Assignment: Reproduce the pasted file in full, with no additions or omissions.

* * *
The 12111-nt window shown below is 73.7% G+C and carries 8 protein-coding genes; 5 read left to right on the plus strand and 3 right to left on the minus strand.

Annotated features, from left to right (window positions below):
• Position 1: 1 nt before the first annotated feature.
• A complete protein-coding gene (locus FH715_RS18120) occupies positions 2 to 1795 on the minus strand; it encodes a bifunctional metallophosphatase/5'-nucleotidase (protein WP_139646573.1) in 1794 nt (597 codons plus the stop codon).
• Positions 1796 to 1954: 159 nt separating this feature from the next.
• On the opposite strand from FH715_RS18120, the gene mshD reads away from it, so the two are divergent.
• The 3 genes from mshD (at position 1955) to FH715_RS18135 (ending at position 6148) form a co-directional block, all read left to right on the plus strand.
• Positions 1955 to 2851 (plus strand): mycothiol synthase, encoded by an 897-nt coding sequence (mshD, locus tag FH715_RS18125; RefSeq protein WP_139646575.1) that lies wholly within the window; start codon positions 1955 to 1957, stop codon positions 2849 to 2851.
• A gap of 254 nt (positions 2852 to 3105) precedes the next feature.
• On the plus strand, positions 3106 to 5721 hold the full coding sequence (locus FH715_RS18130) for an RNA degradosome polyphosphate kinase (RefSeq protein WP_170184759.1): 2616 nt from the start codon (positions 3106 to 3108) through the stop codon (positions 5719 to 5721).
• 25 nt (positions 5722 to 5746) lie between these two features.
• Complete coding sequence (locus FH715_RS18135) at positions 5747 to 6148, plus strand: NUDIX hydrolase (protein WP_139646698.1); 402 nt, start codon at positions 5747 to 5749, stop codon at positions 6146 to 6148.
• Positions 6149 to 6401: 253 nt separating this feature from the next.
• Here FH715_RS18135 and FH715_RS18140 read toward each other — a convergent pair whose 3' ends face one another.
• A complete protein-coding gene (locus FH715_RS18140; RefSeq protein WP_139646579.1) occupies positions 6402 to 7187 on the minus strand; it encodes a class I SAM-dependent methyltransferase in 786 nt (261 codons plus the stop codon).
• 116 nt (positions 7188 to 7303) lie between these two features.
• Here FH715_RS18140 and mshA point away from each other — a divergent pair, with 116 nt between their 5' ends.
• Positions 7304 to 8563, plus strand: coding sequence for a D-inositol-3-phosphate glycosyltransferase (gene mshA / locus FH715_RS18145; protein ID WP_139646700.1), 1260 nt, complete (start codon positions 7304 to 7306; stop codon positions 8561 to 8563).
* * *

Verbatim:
The 12111-nt window shown below is 73.7% G+C and carries 8 protein-coding genes; 5 read left to right on the plus strand and 3 right to left on the minus strand.

Annotated features, from left to right (window positions below):
• Position 1: 1 nt before the first annotated feature.
• A complete protein-coding gene (locus FH715_RS18120) occupies positions 2 to 1795 on the minus strand; it encodes a bifunctional metallophosphatase/5'-nucleotidase (protein WP_139646573.1) in 1794 nt (597 codons plus the stop codon).
• Positions 1796 to 1954: 159 nt separating this feature from the next.
• On the opposite strand from FH715_RS18120, the gene mshD reads away from it, so the two are divergent.
• The 3 genes from mshD (at position 1955) to FH715_RS18135 (ending at position 6148) form a co-directional block, all read left to right on the plus strand.
• Positions 1955 to 2851 (plus strand): mycothiol synthase, encoded by an 897-nt coding sequence (mshD, locus tag FH715_RS18125; RefSeq protein WP_139646575.1) that lies wholly within the window; start codon positions 1955 to 1957, stop codon positions 2849 to 2851.
• A gap of 254 nt (positions 2852 to 3105) precedes the next feature.
• On the plus strand, positions 3106 to 5721 hold the full coding sequence (locus FH715_RS18130) for an RNA degradosome polyphosphate kinase (RefSeq protein WP_170184759.1): 2616 nt from the start codon (positions 3106 to 3108) through the stop codon (positions 5719 to 5721).
• 25 nt (positions 5722 to 5746) lie between these two features.
• Complete coding sequence (locus FH715_RS18135) at positions 5747 to 6148, plus strand: NUDIX hydrolase (protein WP_139646698.1); 402 nt, start codon at positions 5747 to 5749, stop codon at positions 6146 to 6148.
• Positions 6149 to 6401: 253 nt separating this feature from the next.
• Here FH715_RS18135 and FH715_RS18140 read toward each other — a convergent pair whose 3' ends face one another.
• A complete protein-coding gene (locus FH715_RS18140; RefSeq protein WP_139646579.1) occupies positions 6402 to 7187 on the minus strand; it encodes a class I SAM-dependent methyltransferase in 786 nt (261 codons plus the stop codon).
• 116 nt (positions 7188 to 7303) lie between these two features.
• Here FH715_RS18140 and mshA point away from each other — a divergent pair, with 116 nt between their 5' ends.
• Positions 7304 to 8563, plus strand: coding sequence for a D-inositol-3-phosphate glycosyltransferase (gene mshA / locus FH715_RS18145; protein ID WP_139646700.1), 1260 nt, complete (start codon positions 7304 to 7306; stop codon positions 8561 to 8563).